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Redford keeps great 'Company' in Weather Underground tale

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Entertainment,Movies,Kelly Jane Torrance

If you saw the last two films Robert Redford directed -- 2007's "Lions for Lambs" and 2010's "The Conspirator" -- you likely weren't surprised to hear that his latest, "The Company You Keep," centers on political radicals. But you might be surprised to discover that one of Hollywood's best-known liberals has made a film about 1960s anti-war militants that doesn't attempt to whitewash their many crimes.

The film opens with a Vermont housewife watching her husband and children leave the house. But it feels like there's something different about this morning farewell -- and there is. Soon after, when she stops at a gas station to top off the tank, Sharon Solarz is surrounded by the FBI, arrested and taken into custody. The New England housewife had been a member of the Weather Underground in the 1960s, when she and some associates robbed a bank and killed a security guard. They've all been fugitives for more than 30 years.

Solarz is played by Susan Sarandon, but don't expect to see a lot of the talented actress onscreen. "The Company You Keep" has quite a company, in fact: Great older actors and actresses surprise us with their appearances -- That's Chris Cooper! And there's Richard Jenkins! -- as one fugitive makes his way around the country, finally searching out the past he tried unsuccessfully to leave behind.

On screen
'The Company You Keep'
» Rating: 3 out of 4 stars
» Starring: Robert Redford, Shia LaBeouf, Julie Christie
» Director: Robert Redford
» Rated: R for language
» Running time: 125 minutes

That fugitive is Jim Grant, played by the director. The widowed father of an 11-year-old girl (classical singing prodigy Jackie Evancho, in her film debut), Jim has been successfully practicing as an attorney in Albany, N.Y. When Solarz is arrested near Albany, a local newspaper reporter starts digging around and discovers Jim is wanted for the same crimes. As Ben (Shia LaBeouf) tries to make a name for himself with the story he stumbled upon, the FBI add the reporter to the long list of people they're keeping under surveillance. But he starts to think both he and the FBI have it wrong in thinking of Jim as a criminal. Why would the man go back to the places of his past if he were trying to escape them? Unless there was something in the past that could change his future.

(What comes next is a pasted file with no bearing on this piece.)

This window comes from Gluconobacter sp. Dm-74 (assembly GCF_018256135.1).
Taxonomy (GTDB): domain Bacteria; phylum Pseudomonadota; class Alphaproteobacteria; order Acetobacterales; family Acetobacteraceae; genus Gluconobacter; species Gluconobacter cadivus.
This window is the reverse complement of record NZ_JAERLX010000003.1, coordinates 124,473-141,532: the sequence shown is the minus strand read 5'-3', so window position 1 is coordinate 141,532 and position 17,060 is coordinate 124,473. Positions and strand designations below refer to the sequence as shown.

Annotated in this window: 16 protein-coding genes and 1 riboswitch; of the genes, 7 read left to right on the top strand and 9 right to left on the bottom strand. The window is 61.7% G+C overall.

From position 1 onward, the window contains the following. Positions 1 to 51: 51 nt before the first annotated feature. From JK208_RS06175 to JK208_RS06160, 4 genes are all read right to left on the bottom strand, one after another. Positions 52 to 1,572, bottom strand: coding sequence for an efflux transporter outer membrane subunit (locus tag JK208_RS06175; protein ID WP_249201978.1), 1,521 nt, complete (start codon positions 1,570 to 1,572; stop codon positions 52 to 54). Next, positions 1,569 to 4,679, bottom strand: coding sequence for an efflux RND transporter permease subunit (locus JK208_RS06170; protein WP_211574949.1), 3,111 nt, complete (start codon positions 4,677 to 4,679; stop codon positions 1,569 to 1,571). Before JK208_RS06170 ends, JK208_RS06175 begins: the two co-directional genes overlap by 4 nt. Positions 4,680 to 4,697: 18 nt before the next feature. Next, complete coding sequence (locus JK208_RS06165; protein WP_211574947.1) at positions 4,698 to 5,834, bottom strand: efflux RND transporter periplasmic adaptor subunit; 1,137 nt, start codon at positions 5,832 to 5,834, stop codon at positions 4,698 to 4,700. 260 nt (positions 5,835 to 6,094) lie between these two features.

"The Company You Keep" focuses on a group of hippies -- some reconstructed, some not. But it's very up-to-the-minute in its details. "This is a national news story. I think you should go home and tweet about it," FBI agent Diana (Anna Kendrick) dismissively tells her ex-boyfriend, Ben, saying he should leave the reporting to the New York Times. "I don't tweet," he responds. "Oh, that's right. You don't email either," she retorts, and in a few lines, we have their backstory.

Those youngsters carry off their roles just fine, but it's the veterans who shine. Redford is elegant, as always, and so is Julie Christie as a fellow fugitive and his former lover. "I counted last night," she muses at one point. "I walked out on six lives. Six sets of friends. Six lovers." She's the idealist who remains an idealist, no matter the cost. Whereas Jed Lewis (Richard Jenkins) has renounced the old means -- violence -- but not their ends. Of course one of these radicals had to end up a professor.

The screenplay by Lem Dobbs ("The Limey"), based on the novel by Neil Gordon, has a number of good lines. The best say a lot more than their characters intend. "Dissent can be dicey. You can't get to my age without some regrets," Sharon tells Ben in a jailhouse interview. Ben isn't given any lines that good -- his character is a hotshot reporter who thinks he's "making history." His mistake is similar to that of the radicals, though on a lesser scale: He believes the normal moral rules don't apply to him because of his mission. But as Redford's serious film reminds us, there's no point to saving the world and losing your soul -- or abandoning the souls of those for whom you're responsible.

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